After the construction of his family’s new home was completed Trevin went about painting on his bedroom walls. He used acrylic paints to render the cartoon and comic book characters he had been so fond of in his youth. The most challenging one that turned out to his satisfaction was of the comic book character Wolverine. He had painted it just above the light switch of his bedroom and was quite proud of it.
During his senior year of high school Trevin entered a few of his different projects from various art classes into the school art faire. He received a first, second and third place award in different categories. However, one of his works in particular created quite a stir of controversy. A charcoal drawing he had done for Mrs. Sigg’s class that consisted of a man carrying a woman, rendered primarily as skeletons, with flesh silhouettes that included a breast of the woman and the penis of the man, created a bit of an upset. Despite Mrs. Sigg’s efforts in defending Trevin’s work and arguing for its inclusion the school ultimately decided to have it removed from the exhibition. Trevin was confused as to why his artwork was so offensive when many of the examples in the art history books included the nude figure and were viewed as masterpieces. Regardless of the reasons for the schools decision to remove his work, he was grateful for Mrs. Sigg’s support.
Near the end of Trevin’s senior year of high school, his mother, in an effort to further encourage his artistic abilities, enrolled him in the Art Instruction Schools home studies program early in 2001. Three months after graduating from high school, Trevin began his college career. Due to unsatisfactory grades in concurrent enrollment mathematics course from high school, Trevin began his college education on academic probation and could only qualify for unsubsidized loans. After his parents’ divorce, while attending Utah State University, Trevin constructed his first working studio space during 2003 in the basement of his mother’s home. There he created an environment to nurture his creativity and take large steps toward improving his talents.
Up to this point his greatest challenge in subject matter was the human figure. He had always done well with imaginative imagery, animals, cartoons and comic book characters. But his real struggle was in rendering an accurate representation of a person. Therefore he decided to make it the main goal of his college art education to perfect his skills in painting the human figure.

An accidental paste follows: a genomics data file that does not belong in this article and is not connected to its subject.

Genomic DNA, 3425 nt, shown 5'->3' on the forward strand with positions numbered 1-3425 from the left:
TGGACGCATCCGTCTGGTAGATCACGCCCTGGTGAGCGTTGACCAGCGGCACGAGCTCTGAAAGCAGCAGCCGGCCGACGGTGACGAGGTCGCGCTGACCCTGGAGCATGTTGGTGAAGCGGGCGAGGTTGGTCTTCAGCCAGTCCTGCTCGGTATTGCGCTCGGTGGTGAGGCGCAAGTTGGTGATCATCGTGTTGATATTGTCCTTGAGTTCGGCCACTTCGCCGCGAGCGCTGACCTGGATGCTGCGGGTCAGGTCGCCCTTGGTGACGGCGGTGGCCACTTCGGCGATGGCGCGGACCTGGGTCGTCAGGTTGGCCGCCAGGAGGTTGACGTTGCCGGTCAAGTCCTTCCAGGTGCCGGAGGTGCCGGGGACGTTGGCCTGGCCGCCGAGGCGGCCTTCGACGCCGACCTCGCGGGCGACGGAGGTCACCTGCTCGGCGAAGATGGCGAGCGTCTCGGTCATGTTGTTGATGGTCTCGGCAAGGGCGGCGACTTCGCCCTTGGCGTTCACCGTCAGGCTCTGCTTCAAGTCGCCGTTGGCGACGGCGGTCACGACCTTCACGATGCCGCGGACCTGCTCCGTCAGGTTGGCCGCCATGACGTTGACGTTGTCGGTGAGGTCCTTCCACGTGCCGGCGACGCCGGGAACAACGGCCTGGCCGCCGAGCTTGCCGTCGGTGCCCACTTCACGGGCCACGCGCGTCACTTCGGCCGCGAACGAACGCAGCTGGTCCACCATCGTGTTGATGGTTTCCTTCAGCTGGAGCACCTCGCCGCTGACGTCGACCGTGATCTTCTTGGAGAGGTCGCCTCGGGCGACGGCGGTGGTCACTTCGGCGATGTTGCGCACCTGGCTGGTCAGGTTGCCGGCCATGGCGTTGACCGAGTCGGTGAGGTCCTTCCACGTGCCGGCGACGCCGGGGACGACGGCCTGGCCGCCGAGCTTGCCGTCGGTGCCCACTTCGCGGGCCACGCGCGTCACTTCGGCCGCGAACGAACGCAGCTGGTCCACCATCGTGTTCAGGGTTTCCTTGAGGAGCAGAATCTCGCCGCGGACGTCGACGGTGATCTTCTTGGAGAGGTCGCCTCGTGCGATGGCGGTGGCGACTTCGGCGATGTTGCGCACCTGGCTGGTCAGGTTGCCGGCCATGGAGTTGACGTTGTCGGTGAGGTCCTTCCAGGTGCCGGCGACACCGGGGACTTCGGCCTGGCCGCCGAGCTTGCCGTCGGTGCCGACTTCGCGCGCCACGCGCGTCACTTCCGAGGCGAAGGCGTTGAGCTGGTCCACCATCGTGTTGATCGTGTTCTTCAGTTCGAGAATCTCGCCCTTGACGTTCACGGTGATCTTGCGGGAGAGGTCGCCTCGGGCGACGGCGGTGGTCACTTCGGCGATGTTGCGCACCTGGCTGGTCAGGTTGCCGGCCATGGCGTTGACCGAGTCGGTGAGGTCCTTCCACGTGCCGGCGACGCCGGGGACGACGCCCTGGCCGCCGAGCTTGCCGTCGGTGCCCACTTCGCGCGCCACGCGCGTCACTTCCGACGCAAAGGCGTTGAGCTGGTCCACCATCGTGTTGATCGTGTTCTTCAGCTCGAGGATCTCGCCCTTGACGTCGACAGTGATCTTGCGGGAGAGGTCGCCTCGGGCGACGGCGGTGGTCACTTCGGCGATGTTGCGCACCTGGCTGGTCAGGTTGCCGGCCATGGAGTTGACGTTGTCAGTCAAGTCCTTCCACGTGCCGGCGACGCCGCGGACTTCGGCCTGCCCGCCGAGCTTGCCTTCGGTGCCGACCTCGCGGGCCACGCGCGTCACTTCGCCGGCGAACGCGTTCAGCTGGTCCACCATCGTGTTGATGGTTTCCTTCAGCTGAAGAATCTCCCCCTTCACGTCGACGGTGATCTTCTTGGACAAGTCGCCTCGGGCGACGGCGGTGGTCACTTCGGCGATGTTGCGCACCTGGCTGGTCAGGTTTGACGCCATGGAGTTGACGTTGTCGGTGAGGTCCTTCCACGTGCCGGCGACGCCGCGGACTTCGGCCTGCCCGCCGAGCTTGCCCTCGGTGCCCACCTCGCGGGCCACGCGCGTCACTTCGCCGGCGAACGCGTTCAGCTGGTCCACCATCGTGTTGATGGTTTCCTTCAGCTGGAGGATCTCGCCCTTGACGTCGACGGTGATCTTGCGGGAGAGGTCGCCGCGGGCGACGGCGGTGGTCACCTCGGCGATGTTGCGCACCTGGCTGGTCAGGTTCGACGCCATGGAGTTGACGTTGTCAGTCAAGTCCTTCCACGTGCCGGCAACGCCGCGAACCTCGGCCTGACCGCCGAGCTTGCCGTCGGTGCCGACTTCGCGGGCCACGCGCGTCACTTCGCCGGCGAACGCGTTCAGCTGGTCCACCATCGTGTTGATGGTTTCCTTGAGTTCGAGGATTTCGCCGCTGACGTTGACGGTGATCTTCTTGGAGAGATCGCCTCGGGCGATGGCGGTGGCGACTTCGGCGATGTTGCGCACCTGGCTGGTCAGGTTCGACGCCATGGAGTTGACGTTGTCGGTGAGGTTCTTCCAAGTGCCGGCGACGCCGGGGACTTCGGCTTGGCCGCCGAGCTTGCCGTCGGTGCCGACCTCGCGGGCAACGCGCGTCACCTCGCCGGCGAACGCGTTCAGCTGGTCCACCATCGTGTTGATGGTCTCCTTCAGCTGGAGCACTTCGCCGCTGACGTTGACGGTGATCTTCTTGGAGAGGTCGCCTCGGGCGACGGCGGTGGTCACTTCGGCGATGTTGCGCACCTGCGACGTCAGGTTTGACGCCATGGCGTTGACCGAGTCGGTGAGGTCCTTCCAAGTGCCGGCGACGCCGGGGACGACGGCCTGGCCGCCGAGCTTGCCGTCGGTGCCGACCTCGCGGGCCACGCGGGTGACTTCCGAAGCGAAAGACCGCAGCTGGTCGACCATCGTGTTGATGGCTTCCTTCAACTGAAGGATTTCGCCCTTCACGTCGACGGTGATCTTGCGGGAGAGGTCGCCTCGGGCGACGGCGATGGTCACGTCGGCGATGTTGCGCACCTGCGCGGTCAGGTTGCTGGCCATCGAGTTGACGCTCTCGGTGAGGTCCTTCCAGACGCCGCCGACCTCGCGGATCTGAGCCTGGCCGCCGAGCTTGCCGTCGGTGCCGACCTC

Another notion he came up with, a bit more out there and unusual, was to do a painting with blood. With no specific idea in mind he first wanted to test the material to see how it would handle. He determined that his first step was to obtain blood to paint with and decided to use his own blood. While attempting to draw from his left forearm with a syringe and needle in his right hand, he ended up blowing through the vein, causing a hematoma that spanned his entire forearm. He used what blood he was able to acquire to make a hand print on the concrete floor of his newly built studio, which he sealed over with floor wax in an effort to preserve the rich color. But to his disappointment, the sealing process proved unsatisfactory. For the time being he put aside the idea of painting with blood and focused just on the figure.
During a family vacation to Disneyland, Trevin had the opportunity to talk one on one with and learn from a couple of Disney animators. Having an admiration for animation all through his youth he was eager to learn more about the process. They taught him about the traditional animation techniques before computers became such a large part of the process. They explained to him how the use of clear celluloid sheets layered over a background painting created a sense of depth to the image and allowed them to focus specifically on the animated characters in the foreground. This, and other animation techniques, later played an important part in Trevin’s own painting process.